Jason Fried (20:24):
I think we sold it too cheap, I thought about it.

David Heinemeier Hansson (20:26):
I wonder if it was a little closer with something called We Search Folio. So wesearchfolio.com was something we actually sold to two people who took this on. It's still running, I'm looking at it right now, it still looks quite similar to the original version that we built at Basecamp. But it had that same character. Boom, we've sold it, it now is someone else's, that's it.

Shaun Hildner (20:49):
No longer your darling.

David Heinemeier Hansson (20:50):
Exactly. No longer our darling, no longer our reputation, no longer our influence on it. I think that works better. I will say there is actually a growing number of holding companies, if you will, that will buy small SaaS businesses from founders who no longer want to run them. So that's also something you could look into, where you don't have to find a whole team to do it. If you just want a clean transaction, there are now these holding companies that buy smaller SaaS companies. That looks like it actually has been working out quite well for several of them.

Shaun Hildner (21:25):
Well, thank you for your question, Dylan. If any of you have questions for Jason or David, leave a voicemail at (708) 628-7850 or better yet record a voice memo on your phone and email it to me at hello@rework.fm. And that should do it for this week, right on time. Next week, we'll be talking about the chapter, throw less at the problem. But for now, I would like to say thank you to David Heinemeier Hansson.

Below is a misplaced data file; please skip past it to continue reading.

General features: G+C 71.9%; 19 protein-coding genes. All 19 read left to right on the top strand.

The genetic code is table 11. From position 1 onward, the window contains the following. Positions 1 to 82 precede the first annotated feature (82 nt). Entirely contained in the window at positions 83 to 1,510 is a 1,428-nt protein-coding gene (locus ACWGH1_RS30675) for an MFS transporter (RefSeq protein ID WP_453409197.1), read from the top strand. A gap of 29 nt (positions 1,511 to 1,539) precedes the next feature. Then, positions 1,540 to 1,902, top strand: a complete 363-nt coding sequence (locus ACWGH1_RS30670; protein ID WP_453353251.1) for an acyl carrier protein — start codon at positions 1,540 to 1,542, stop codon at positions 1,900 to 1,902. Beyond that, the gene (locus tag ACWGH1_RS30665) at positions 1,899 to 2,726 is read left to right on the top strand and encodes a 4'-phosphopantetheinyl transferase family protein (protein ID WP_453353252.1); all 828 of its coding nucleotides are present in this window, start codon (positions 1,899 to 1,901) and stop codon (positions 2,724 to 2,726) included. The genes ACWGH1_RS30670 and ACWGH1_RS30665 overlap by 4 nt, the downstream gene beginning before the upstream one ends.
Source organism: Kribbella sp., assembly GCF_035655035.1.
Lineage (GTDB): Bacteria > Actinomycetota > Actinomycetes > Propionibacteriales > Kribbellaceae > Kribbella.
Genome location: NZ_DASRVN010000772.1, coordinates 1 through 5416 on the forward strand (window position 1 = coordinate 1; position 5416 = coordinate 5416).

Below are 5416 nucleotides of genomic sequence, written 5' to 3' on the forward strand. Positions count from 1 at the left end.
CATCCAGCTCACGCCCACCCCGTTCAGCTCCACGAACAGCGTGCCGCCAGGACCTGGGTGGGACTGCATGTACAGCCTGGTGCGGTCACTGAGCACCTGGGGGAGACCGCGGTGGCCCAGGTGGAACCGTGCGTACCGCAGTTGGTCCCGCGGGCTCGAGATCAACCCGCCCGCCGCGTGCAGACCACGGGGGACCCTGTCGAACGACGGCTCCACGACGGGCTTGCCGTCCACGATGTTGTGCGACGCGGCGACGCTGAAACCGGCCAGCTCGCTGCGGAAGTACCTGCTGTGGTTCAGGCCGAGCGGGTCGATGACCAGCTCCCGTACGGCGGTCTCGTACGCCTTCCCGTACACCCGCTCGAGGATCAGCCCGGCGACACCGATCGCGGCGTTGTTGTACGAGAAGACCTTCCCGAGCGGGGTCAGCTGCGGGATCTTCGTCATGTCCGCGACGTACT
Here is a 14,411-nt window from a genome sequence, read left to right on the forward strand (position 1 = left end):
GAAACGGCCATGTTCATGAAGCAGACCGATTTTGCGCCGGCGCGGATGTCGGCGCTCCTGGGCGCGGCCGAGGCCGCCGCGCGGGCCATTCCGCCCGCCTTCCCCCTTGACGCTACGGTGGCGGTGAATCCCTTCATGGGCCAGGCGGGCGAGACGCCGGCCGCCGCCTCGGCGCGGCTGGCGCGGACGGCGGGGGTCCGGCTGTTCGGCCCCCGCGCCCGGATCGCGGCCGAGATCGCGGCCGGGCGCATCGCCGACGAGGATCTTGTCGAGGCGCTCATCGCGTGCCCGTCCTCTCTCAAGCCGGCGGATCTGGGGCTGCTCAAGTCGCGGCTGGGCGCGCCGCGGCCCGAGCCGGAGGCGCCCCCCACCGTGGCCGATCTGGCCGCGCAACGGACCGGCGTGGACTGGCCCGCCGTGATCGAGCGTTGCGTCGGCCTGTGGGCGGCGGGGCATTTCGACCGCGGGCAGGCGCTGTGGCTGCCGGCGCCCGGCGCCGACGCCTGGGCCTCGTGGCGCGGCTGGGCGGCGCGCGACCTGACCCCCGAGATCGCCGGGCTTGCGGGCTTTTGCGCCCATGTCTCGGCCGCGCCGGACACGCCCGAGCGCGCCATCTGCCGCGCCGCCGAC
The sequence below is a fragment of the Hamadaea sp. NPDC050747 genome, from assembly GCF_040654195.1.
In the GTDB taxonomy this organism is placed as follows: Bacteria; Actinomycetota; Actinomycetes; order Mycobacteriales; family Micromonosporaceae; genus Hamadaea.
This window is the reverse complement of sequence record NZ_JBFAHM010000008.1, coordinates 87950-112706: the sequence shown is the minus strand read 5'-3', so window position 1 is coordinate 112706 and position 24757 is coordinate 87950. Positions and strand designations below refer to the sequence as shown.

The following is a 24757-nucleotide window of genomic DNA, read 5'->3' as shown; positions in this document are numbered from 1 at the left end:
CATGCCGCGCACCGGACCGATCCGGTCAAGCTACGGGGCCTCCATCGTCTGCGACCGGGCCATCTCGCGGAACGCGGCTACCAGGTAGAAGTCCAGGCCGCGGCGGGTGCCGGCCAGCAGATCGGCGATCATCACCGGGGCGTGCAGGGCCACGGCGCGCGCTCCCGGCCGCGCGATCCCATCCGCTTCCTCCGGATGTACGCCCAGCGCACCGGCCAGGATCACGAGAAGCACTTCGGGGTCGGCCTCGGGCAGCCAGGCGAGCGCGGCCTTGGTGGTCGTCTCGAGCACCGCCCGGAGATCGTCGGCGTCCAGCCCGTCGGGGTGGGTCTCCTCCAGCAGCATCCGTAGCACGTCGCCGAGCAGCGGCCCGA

David Heinemeier Hansson (21:53):
Thanks Sean.

Shaun Hildner (21:54):
And thank you, Jason Fried.

Jason Fried (21:56):
Thank you.

Shaun Hildner (21:57):
All right. Fantastic. We'll see you guys next week.

Jason Fried (21:59):
Adios.

Shaun Hildner (22:10):
Rework is a production of Basecamp. Our theme music is by Clip Art. We're on the web at rework.fm, where you can find show notes and transcripts for this and every episode of Rework. We're also on Twitter @reworkpodcast. If you're following along with the book, next week, we'll be discussing the chapter, throw less at the problem. And if you like the show, I'd really appreciate it if you would leave us a review on Apple Podcasts, Spotify, Overcast, or wherever you're listening to this.